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AI Predictive Model Partnership Dramatically Raises CUNY Graduation Rate

Seeking to improve graduation rates at City University of New York (CUNY), a three-way partnership between Google, DataKind, and CUNY's John Jay College of Criminal Justice (JJCCJ) built a predictive AI tool that resulted in a dramatic graduation rate increase — from 54% to 86% in just two years.

The AI tool will now be extended to six more CUNY schools to help improve their rates as well.

With the support of a grant in 2021 from Google's philanthropic arm,, nonprofit data science organization DataKind and JJCCJ built the AI predictive model based on data from thousands of students identified as most likely to drop out. Many of these were not traditional students, but faced challenges such as being first-generation, working while studying, or struggling to raise families while going to school.

The model looked at 75 risk indicators, such as grade variations and attendance patterns, to generate a risk score for each student. Those students numbered around 200 out of roughly 750 students assigned to each adviser.

With that score, advisers were able to focus their attention and resources, such as one-to-one support, on those students at greatest risk of not completing their degrees.

Following the success of the project, Dean Dara Byrne summarized four takeaways other institutions can use in building or incorporating AI to solve problems:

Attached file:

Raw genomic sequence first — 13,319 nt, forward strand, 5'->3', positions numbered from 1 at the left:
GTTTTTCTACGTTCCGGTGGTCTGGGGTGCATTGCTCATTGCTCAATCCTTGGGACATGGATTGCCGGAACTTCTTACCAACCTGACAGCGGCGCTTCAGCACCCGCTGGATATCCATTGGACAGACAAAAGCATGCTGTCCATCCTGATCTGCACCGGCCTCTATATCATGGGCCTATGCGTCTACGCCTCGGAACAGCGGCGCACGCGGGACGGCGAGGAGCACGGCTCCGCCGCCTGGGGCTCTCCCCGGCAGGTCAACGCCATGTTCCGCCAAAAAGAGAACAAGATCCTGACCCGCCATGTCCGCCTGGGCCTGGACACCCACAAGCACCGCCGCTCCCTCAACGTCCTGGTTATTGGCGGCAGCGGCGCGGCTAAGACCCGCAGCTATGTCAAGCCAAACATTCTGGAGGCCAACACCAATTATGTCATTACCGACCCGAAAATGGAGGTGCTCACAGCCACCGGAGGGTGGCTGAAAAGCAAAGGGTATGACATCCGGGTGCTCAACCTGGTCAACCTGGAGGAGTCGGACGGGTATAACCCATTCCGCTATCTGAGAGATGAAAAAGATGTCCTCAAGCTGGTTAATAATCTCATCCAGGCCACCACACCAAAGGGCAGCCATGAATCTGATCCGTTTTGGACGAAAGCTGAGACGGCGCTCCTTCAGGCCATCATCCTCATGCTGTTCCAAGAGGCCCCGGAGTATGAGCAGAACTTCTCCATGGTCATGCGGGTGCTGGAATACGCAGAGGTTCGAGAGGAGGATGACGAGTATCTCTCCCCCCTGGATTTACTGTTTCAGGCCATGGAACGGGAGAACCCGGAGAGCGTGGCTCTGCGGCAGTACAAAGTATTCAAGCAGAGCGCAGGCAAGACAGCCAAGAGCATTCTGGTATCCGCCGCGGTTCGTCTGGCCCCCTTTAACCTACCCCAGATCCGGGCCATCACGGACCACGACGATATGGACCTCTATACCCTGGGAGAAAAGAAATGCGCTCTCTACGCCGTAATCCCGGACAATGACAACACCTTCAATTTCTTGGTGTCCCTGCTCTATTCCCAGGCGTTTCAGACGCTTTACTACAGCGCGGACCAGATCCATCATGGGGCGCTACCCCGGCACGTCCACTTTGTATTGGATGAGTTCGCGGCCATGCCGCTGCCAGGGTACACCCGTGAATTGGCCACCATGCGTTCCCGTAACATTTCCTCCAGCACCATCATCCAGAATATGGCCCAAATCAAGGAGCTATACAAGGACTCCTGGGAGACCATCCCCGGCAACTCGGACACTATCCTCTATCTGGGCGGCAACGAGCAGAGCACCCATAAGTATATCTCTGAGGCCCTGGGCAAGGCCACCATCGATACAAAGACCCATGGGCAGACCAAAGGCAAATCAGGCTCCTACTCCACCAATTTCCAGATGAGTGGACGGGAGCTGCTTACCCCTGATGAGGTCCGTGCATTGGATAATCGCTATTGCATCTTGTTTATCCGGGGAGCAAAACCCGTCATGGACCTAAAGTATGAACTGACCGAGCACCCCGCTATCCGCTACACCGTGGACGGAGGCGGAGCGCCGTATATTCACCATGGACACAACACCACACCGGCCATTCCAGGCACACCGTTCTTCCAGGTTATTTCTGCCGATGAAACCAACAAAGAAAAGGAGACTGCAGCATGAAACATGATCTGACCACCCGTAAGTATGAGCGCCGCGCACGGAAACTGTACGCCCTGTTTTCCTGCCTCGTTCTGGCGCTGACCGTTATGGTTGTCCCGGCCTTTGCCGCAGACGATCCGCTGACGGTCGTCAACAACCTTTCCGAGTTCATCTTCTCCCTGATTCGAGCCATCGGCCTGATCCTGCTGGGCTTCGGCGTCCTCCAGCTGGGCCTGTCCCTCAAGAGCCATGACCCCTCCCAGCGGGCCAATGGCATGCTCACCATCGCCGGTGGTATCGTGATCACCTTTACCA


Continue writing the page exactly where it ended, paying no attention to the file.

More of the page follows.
1. Co-create a solution: This builds transparency, collaboration, and mutual trust to help integrate the use of AI successfully.
  2. Start small: The project began with one college in order to "get the model right," Byrne said, and "to bring the right historical data to the table and to keep a laser focus on results, while closely monitoring for risks like bias in the model."
  3. Use AI as an aid: It can help advisers, but cannot replace them when it comes to giving personal support and helping students make good decisions.
  4. Seek help: Organizations and companies like DataKind and Google can help strapped institutions fund and develop AI models and support sharing what was learned for the benefit of other institutions who want to help their students succeed.

"This project has fundamentally reshaped how I think about building a culture of belonging — informed by data, and powered by community," Byrne said.

Visit this page to read Byrne's full blog post.

To view a video for more specific information, go to this YouTube page.

Learn more about DataKind's work to help empower communities in the U.S., and visit to read about its philanthropy programs.

About the Author

Kate Lucariello is a former newspaper editor, EAST Lab high school teacher and college English teacher.

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